Taxpayers must wait before they learn how much public money has been poured into an enduring human-rights battle involving the Nova Scotia Liquor Corporation.
The provincial Progressive Conservatives this summer were denied a freedom-of-information request for the disclosure of the cost of legal fees associated with the disagreement between liquor corporation worker Pearl Kelly and her employer.
The 44-year-old Pictou County woman had been discriminated on the job, based on her gender and disability, a human-rights board of inquiry ruled in March. Kelly filed a complaint with the Nova Scotia Human Rights Commission in 2009. She wonders how much cash the NSLC has spent fighting her case since.
A July 3 letter to the PC caucus office in Halifax from Jennifer Gray, the information and privacy administrator with the liquor corporation, said the legal bill’s release will have to wait for the end of a court case involving Kelly and her government employer.The NSLC is challenging the board of inquiry’s decision, with a hearing set for December 1 at the Nova Scotia Court of Appeal. “When the litigation is finally concluded,” says Gray’s letter to the Tories, “we would be prepared to provide the aggregate legal fees spent by the NSLC in connection with this matter.”
Grounds for appeal filed by the province include almost a dozen alleged errors in law. The liquor corporation wants the court to nullify Kelly’s human-rights victory. She said recently her ordeal has gone on long enough and it’s time Nova Scotians were told how much it’s been costing.
“The NSLC is a government business covered by the laws and legislature of the province, and therefore there should be transparency with those funds,” Kelly says in an email.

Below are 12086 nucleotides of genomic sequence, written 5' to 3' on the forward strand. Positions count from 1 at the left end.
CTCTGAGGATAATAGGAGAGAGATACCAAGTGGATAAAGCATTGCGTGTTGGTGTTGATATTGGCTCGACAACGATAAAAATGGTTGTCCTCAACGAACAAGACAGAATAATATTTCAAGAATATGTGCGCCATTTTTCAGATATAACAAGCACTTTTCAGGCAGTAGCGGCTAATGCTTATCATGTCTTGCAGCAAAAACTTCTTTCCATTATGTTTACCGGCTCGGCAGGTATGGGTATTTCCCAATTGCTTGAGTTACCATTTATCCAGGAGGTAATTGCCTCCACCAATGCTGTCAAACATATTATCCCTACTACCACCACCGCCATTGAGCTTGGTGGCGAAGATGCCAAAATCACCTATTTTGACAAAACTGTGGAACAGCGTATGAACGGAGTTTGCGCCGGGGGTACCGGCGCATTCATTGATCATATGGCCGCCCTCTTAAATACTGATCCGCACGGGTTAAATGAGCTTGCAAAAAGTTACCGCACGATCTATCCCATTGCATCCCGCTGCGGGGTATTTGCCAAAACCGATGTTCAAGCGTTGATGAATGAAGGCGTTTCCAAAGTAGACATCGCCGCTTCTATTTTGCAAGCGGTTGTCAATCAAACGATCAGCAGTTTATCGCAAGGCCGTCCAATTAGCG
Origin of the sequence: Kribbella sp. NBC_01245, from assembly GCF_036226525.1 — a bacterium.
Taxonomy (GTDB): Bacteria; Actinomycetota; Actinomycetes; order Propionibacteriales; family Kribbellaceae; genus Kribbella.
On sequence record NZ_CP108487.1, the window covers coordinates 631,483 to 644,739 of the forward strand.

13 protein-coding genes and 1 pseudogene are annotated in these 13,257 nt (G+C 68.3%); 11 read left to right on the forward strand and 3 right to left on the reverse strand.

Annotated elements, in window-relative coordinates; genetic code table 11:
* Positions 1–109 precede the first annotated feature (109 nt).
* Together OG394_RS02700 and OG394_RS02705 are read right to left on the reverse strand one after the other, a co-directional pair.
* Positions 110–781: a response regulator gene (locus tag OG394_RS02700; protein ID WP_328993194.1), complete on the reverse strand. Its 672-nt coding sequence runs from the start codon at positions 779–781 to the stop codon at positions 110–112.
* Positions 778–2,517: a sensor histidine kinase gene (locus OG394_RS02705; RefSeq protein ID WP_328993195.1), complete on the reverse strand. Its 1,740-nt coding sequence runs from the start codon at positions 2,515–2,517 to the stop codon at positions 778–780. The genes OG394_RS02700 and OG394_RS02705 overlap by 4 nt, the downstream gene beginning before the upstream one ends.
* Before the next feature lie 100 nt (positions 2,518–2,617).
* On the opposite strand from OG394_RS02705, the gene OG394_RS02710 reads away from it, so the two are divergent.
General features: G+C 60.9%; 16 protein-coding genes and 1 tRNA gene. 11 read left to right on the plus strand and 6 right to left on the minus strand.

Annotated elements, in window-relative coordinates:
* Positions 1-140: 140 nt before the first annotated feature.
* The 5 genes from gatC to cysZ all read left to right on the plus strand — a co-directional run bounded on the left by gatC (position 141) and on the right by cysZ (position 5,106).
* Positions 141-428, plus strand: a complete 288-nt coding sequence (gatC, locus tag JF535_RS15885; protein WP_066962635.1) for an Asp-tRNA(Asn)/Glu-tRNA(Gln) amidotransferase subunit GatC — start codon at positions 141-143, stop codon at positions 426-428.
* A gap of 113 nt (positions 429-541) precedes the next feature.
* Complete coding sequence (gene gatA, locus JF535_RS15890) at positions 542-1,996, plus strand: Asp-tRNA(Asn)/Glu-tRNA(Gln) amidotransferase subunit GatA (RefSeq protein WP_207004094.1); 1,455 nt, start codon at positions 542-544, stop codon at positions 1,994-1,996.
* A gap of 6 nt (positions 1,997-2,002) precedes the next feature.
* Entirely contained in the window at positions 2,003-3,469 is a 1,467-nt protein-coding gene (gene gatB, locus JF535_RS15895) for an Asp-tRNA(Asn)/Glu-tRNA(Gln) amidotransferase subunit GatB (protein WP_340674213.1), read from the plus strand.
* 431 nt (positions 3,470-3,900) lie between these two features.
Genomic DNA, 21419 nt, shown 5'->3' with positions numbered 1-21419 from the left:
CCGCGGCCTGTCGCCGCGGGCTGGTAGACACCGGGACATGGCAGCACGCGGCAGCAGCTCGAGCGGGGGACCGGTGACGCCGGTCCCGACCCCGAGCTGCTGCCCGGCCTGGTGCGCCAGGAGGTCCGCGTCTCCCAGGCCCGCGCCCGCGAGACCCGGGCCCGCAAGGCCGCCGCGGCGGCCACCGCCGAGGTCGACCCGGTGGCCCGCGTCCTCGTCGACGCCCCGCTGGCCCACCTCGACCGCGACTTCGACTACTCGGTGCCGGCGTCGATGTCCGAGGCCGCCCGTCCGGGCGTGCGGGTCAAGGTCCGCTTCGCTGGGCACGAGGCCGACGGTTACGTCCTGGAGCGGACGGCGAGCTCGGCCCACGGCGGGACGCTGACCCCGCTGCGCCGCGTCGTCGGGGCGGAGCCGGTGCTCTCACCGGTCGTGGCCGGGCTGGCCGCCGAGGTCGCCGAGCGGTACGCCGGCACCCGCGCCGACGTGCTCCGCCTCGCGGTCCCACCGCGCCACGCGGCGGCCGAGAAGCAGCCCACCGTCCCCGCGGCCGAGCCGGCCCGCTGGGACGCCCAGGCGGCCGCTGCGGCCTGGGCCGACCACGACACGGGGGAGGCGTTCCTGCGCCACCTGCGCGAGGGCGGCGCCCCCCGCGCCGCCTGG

Tory finance critic Tim Houston, the MLA who represents the electoral district of Pictou East, where Kelly lives, says “time and time again the [liquor corporation] continues to...put up roadblocks in front of her. I would be surprised if the NSLC’s legal bill so far is not into the hundreds of thousands of dollars.”
A spokesman with the liquor corporation declined comment.
Kelly, who was earning $65,000 a year when she last worked, has said she was subjected to sexist comments and passed over for a promotion because of her gender. She’s seeking unspecified damages and hopes to return to work at the liquor corporation.
The decision from the board of inquiry’s adjudicator, lawyer Lynn Connors, doesn’t include an award made to Kelly. The parties would need to meet to finalize terms of a remedy. Kelly, a married mother of three, must also obtain her doctor’s OK before going back on the job.
Those tasks are on hold, though, because the NSLC is trying to kill Connors’ ruling. Her judgment said Kelly had been a victim of discrimination based on sexism in her male-dominated work environment, and due to an anxiety disorder linked to stress.
The board of inquiry related to Kelly’s complaint—public hearings with sworn testimony and cross-examination—began in July 2013 in Stellarton. Among other things, the liquor corporation’s appeal notice, filed with the province’s top court in April, alleges Connors erred “by finding that Ms. Kelly’s [job] performance appraisal in 2006-2007 constituted discrimination on the basis of her sex.”
Asked if she’d do anything differently if she had to go through the complaint process again, Kelly says no.
“I followed the process that exists,” she says. “Hopefully, this will pave the road for others with gender and disability issues so everyone is treated fairly and respectfully in the workplace.”